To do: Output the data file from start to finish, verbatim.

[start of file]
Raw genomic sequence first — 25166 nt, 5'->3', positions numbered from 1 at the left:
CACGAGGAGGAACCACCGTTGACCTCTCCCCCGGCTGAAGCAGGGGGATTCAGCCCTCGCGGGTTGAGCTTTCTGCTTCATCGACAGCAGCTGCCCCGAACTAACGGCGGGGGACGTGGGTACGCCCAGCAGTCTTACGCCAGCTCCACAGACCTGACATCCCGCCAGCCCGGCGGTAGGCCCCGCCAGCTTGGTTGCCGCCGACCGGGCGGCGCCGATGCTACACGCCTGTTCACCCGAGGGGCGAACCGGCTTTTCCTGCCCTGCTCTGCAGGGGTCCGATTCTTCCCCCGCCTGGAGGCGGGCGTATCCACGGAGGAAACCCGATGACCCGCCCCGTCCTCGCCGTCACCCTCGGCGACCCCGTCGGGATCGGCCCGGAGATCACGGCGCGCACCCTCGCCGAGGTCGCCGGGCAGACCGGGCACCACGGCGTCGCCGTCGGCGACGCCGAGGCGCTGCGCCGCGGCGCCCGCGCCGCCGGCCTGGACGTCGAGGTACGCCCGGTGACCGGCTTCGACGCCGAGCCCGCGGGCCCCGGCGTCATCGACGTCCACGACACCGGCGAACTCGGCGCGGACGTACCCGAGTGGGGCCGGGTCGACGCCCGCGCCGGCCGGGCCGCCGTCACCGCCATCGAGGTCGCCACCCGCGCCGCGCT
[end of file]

Raw genomic sequence first — 25166 nt, 5'->3', positions numbered from 1 at the left:
CACGAGGAGGAACCACCGTTGACCTCTCCCCCGGCTGAAGCAGGGGGATTCAGCCCTCGCGGGTTGAGCTTTCTGCTTCATCGACAGCAGCTGCCCCGAACTAACGGCGGGGGACGTGGGTACGCCCAGCAGTCTTACGCCAGCTCCACAGACCTGACATCCCGCCAGCCCGGCGGTAGGCCCCGCCAGCTTGGTTGCCGCCGACCGGGCGGCGCCGATGCTACACGCCTGTTCACCCGAGGGGCGAACCGGCTTTTCCTGCCCTGCTCTGCAGGGGTCCGATTCTTCCCCCGCCTGGAGGCGGGCGTATCCACGGAGGAAACCCGATGACCCGCCCCGTCCTCGCCGTCACCCTCGGCGACCCCGTCGGGATCGGCCCGGAGATCACGGCGCGCACCCTCGCCGAGGTCGCCGGGCAGACCGGGCACCACGGCGTCGCCGTCGGCGACGCCGAGGCGCTGCGCCGCGGCGCCCGCGCCGCCGGCCTGGACGTCGAGGTACGCCCGGTGACCGGCTTCGACGCCGAGCCCGCGGGCCCCGGCGTCATCGACGTCCACGACACCGGCGAACTCGGCGCGGACGTACCCGAGTGGGGCCGGGTCGACGCCCGCGCCGGCCGGGCCGCCGTCACCGCCATCGAGGTCGCCACCCGCGCCGCGCT